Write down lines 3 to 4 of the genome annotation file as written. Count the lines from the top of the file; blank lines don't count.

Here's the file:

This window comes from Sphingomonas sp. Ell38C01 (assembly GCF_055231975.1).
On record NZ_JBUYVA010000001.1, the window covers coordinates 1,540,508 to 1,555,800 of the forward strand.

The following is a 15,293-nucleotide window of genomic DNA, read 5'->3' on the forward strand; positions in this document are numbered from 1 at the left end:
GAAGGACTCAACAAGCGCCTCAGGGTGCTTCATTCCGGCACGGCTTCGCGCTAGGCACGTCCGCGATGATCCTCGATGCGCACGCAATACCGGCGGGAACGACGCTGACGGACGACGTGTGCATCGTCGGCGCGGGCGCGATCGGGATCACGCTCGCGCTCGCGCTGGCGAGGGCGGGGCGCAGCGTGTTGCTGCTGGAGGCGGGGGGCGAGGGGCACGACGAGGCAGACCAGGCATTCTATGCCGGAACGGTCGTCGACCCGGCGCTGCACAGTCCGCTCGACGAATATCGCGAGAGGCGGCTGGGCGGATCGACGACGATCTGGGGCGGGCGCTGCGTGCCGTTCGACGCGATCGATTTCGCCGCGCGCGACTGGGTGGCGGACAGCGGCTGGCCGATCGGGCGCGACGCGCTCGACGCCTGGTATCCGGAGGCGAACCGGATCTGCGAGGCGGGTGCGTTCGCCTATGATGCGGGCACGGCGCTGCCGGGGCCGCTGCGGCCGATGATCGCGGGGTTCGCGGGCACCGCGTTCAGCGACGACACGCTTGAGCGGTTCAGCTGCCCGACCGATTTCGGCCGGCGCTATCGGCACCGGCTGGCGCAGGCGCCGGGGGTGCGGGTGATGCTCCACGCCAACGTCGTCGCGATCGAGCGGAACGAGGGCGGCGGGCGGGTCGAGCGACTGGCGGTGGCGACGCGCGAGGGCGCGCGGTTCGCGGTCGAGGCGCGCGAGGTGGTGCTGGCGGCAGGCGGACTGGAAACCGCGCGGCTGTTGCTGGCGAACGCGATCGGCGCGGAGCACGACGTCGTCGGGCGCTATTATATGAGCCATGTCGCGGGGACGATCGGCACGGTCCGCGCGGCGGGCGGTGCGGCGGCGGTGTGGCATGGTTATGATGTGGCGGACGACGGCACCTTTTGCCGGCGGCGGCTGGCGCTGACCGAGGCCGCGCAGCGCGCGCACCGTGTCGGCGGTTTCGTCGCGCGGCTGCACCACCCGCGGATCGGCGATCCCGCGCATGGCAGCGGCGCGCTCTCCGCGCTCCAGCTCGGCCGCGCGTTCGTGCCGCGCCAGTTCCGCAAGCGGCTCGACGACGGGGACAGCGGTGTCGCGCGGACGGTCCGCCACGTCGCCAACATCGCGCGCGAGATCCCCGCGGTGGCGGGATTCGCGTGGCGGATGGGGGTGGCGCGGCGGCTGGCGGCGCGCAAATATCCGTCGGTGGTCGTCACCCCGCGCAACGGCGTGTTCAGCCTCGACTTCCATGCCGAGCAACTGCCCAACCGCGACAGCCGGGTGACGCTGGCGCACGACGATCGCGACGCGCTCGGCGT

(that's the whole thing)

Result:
The following is a 15,293-nucleotide window of genomic DNA, read 5'->3' on the forward strand; positions in this document are numbered from 1 at the left end:
GAAGGACTCAACAAGCGCCTCAGGGTGCTTCATTCCGGCACGGCTTCGCGCTAGGCACGTCCGCGATGATCCTCGATGCGCACGCAATACCGGCGGGAACGACGCTGACGGACGACGTGTGCATCGTCGGCGCGGGCGCGATCGGGATCACGCTCGCGCTCGCGCTGGCGAGGGCGGGGCGCAGCGTGTTGCTGCTGGAGGCGGGGGGCGAGGGGCACGACGAGGCAGACCAGGCATTCTATGCCGGAACGGTCGTCGACCCGGCGCTGCACAGTCCGCTCGACGAATATCGCGAGAGGCGGCTGGGCGGATCGACGACGATCTGGGGCGGGCGCTGCGTGCCGTTCGACGCGATCGATTTCGCCGCGCGCGACTGGGTGGCGGACAGCGGCTGGCCGATCGGGCGCGACGCGCTCGACGCCTGGTATCCGGAGGCGAACCGGATCTGCGAGGCGGGTGCGTTCGCCTATGATGCGGGCACGGCGCTGCCGGGGCCGCTGCGGCCGATGATCGCGGGGTTCGCGGGCACCGCGTTCAGCGACGACACGCTTGAGCGGTTCAGCTGCCCGACCGATTTCGGCCGGCGCTATCGGCACCGGCTGGCGCAGGCGCCGGGGGTGCGGGTGATGCTCCACGCCAACGTCGTCGCGATCGAGCGGAACGAGGGCGGCGGGCGGGTCGAGCGACTGGCGGTGGCGACGCGCGAGGGCGCGCGGTTCGCGGTCGAGGCGCGCGAGGTGGTGCTGGCGGCAGGCGGACTGGAAACCGCGCGGCTGTTGCTGGCGAACGCGATCGGCGCGGAGCACGACGTCGTCGGGCGCTATTATATGAGCCATGTCGCGGGGACGATCGGCACGGTCCGCGCGGCGGGCGGTGCGGCGGCGGTGTGGCATGGTTATGATGTGGCGGACGACGGCACCTTTTGCCGGCGGCGGCTGGCGCTGACCGAGGCCGCGCAGCGCGCGCACCGTGTCGGCGGTTTCGTCGCGCGGCTGCACCACCCGCGGATCGGCGATCCCGCGCATGGCAGCGGCGCGCTCTCCGCGCTCCAGCTCGGCCGCGCGTTCGTGCCGCGCCAGTTCCGCAAGCGGCTCGACGACGGGGACAGCGGTGTCGCGCGGACGGTCCGCCACGTCGCCAACATCGCGCGCGAGATCCCCGCGGTGGCGGGATTCGCGTGGCGGATGGGGGTGGCGCGGCGGCTGGCGGCGCGCAAATATCCGTCGGTGGTCGTCACCCCGCGCAACGGCGTGTTCAGCCTCGACTTCCATGCCGAGCAACTGCCCAACCGCGACAGCCGGGTGACGCTGGCGCACGACGATCGCGACGCGCTCGGCGT